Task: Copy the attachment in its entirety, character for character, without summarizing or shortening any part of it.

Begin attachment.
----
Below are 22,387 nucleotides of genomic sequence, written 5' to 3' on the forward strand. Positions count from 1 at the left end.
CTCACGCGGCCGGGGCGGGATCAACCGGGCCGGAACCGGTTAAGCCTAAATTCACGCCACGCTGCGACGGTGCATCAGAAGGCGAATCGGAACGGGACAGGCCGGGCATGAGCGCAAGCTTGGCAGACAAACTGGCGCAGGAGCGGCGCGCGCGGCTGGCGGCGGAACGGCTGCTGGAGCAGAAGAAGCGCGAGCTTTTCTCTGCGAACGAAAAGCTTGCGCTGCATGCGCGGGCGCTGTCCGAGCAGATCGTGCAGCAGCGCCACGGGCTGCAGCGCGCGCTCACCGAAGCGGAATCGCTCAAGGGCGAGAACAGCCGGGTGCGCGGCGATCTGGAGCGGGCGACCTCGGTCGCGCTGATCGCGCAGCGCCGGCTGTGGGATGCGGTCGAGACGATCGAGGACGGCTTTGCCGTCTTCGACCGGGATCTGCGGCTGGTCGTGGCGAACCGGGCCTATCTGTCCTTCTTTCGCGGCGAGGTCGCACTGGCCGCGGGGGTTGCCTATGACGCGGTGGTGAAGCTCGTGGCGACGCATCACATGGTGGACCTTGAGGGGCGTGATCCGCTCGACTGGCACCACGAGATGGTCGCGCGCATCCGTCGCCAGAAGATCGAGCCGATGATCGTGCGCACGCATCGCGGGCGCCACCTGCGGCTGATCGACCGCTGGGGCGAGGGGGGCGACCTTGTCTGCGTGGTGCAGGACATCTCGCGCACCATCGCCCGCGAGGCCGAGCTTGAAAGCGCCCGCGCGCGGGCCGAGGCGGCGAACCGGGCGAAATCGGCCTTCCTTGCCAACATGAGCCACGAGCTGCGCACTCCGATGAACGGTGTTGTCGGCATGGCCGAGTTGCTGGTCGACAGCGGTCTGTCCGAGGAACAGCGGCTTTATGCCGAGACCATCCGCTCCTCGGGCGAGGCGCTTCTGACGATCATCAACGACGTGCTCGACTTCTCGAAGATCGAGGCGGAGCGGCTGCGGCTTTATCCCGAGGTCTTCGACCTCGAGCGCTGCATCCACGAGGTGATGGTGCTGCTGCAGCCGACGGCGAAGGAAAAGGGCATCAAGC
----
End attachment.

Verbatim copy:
Below are 22,387 nucleotides of genomic sequence, written 5' to 3' on the forward strand. Positions count from 1 at the left end.
CTCACGCGGCCGGGGCGGGATCAACCGGGCCGGAACCGGTTAAGCCTAAATTCACGCCACGCTGCGACGGTGCATCAGAAGGCGAATCGGAACGGGACAGGCCGGGCATGAGCGCAAGCTTGGCAGACAAACTGGCGCAGGAGCGGCGCGCGCGGCTGGCGGCGGAACGGCTGCTGGAGCAGAAGAAGCGCGAGCTTTTCTCTGCGAACGAAAAGCTTGCGCTGCATGCGCGGGCGCTGTCCGAGCAGATCGTGCAGCAGCGCCACGGGCTGCAGCGCGCGCTCACCGAAGCGGAATCGCTCAAGGGCGAGAACAGCCGGGTGCGCGGCGATCTGGAGCGGGCGACCTCGGTCGCGCTGATCGCGCAGCGCCGGCTGTGGGATGCGGTCGAGACGATCGAGGACGGCTTTGCCGTCTTCGACCGGGATCTGCGGCTGGTCGTGGCGAACCGGGCCTATCTGTCCTTCTTTCGCGGCGAGGTCGCACTGGCCGCGGGGGTTGCCTATGACGCGGTGGTGAAGCTCGTGGCGACGCATCACATGGTGGACCTTGAGGGGCGTGATCCGCTCGACTGGCACCACGAGATGGTCGCGCGCATCCGTCGCCAGAAGATCGAGCCGATGATCGTGCGCACGCATCGCGGGCGCCACCTGCGGCTGATCGACCGCTGGGGCGAGGGGGGCGACCTTGTCTGCGTGGTGCAGGACATCTCGCGCACCATCGCCCGCGAGGCCGAGCTTGAAAGCGCCCGCGCGCGGGCCGAGGCGGCGAACCGGGCGAAATCGGCCTTCCTTGCCAACATGAGCCACGAGCTGCGCACTCCGATGAACGGTGTTGTCGGCATGGCCGAGTTGCTGGTCGACAGCGGTCTGTCCGAGGAACAGCGGCTTTATGCCGAGACCATCCGCTCCTCGGGCGAGGCGCTTCTGACGATCATCAACGACGTGCTCGACTTCTCGAAGATCGAGGCGGAGCGGCTGCGGCTTTATCCCGAGGTCTTCGACCTCGAGCGCTGCATCCACGAGGTGATGGTGCTGCTGCAGCCGACGGCGAAGGAAAAGGGCATCAAGC